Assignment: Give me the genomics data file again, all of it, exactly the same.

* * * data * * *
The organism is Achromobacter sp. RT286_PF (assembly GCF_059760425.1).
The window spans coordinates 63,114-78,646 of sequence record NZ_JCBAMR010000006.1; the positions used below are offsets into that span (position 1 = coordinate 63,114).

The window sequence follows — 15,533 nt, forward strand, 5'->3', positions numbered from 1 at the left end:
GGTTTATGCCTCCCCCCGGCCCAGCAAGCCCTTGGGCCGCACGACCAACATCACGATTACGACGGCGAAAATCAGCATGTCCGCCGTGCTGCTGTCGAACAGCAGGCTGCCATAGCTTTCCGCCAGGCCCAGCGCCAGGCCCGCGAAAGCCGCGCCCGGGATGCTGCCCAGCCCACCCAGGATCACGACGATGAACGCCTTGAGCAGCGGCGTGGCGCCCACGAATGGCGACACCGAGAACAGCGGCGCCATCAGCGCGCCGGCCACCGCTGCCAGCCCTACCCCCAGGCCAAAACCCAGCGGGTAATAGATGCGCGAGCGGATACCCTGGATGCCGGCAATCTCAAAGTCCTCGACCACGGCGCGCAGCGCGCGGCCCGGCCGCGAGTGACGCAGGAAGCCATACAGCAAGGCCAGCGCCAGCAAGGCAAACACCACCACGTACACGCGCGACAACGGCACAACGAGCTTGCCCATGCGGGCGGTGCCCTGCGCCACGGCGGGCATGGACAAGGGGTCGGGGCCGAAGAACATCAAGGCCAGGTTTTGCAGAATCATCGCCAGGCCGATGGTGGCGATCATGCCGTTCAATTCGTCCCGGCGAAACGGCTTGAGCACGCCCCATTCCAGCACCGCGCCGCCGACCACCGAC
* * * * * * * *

The organism is Achromobacter sp. RT286_PF (assembly GCF_059760425.1).
The window spans coordinates 63,114-78,646 of sequence record NZ_JCBAMR010000006.1; the positions used below are offsets into that span (position 1 = coordinate 63,114).

The window sequence follows — 15,533 nt, forward strand, 5'->3', positions numbered from 1 at the left end:
GGTTTATGCCTCCCCCCGGCCCAGCAAGCCCTTGGGCCGCACGACCAACATCACGATTACGACGGCGAAAATCAGCATGTCCGCCGTGCTGCTGTCGAACAGCAGGCTGCCATAGCTTTCCGCCAGGCCCAGCGCCAGGCCCGCGAAAGCCGCGCCCGGGATGCTGCCCAGCCCACCCAGGATCACGACGATGAACGCCTTGAGCAGCGGCGTGGCGCCCACGAATGGCGACACCGAGAACAGCGGCGCCATCAGCGCGCCGGCCACCGCTGCCAGCCCTACCCCCAGGCCAAAACCCAGCGGGTAATAGATGCGCGAGCGGATACCCTGGATGCCGGCAATCTCAAAGTCCTCGACCACGGCGCGCAGCGCGCGGCCCGGCCGCGAGTGACGCAGGAAGCCATACAGCAAGGCCAGCGCCAGCAAGGCAAACACCACCACGTACACGCGCGACAACGGCACAACGAGCTTGCCCATGCGGGCGGTGCCCTGCGCCACGGCGGGCATGGACAAGGGGTCGGGGCCGAAGAACATCAAGGCCAGGTTTTGCAGAATCATCGCCAGGCCGATGGTGGCGATCATGCCGTTCAATTCGTCCCGGCGAAACGGCTTGAGCACGCCCCATTCCAGCACCGCGCCGCCGACCACCGAC